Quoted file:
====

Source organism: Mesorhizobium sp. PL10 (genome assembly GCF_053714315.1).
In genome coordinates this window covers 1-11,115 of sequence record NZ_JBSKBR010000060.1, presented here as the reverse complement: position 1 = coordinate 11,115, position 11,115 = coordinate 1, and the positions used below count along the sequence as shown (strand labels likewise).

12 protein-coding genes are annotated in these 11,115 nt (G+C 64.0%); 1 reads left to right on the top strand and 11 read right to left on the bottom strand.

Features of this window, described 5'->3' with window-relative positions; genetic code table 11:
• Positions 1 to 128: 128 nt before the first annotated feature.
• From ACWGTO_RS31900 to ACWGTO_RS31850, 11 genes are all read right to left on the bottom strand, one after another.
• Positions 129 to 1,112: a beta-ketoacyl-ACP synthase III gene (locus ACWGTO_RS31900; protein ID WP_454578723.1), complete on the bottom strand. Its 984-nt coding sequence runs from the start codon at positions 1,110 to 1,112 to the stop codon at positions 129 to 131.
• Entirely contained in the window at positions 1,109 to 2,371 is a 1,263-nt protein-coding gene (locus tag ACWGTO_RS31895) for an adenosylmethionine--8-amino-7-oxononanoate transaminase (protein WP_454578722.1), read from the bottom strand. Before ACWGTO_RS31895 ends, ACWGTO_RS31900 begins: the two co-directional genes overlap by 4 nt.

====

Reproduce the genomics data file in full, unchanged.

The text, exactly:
Source organism: Mesorhizobium sp. PL10 (genome assembly GCF_053714315.1).
In genome coordinates this window covers 1-11,115 of sequence record NZ_JBSKBR010000060.1, presented here as the reverse complement: position 1 = coordinate 11,115, position 11,115 = coordinate 1, and the positions used below count along the sequence as shown (strand labels likewise).

12 protein-coding genes are annotated in these 11,115 nt (G+C 64.0%); 1 reads left to right on the top strand and 11 read right to left on the bottom strand.

Features of this window, described 5'->3' with window-relative positions; genetic code table 11:
• Positions 1 to 128: 128 nt before the first annotated feature.
• From ACWGTO_RS31900 to ACWGTO_RS31850, 11 genes are all read right to left on the bottom strand, one after another.
• Positions 129 to 1,112: a beta-ketoacyl-ACP synthase III gene (locus ACWGTO_RS31900; protein ID WP_454578723.1), complete on the bottom strand. Its 984-nt coding sequence runs from the start codon at positions 1,110 to 1,112 to the stop codon at positions 129 to 131.
• Entirely contained in the window at positions 1,109 to 2,371 is a 1,263-nt protein-coding gene (locus tag ACWGTO_RS31895) for an adenosylmethionine--8-amino-7-oxononanoate transaminase (protein WP_454578722.1), read from the bottom strand. Before ACWGTO_RS31895 ends, ACWGTO_RS31900 begins: the two co-directional genes overlap by 4 nt.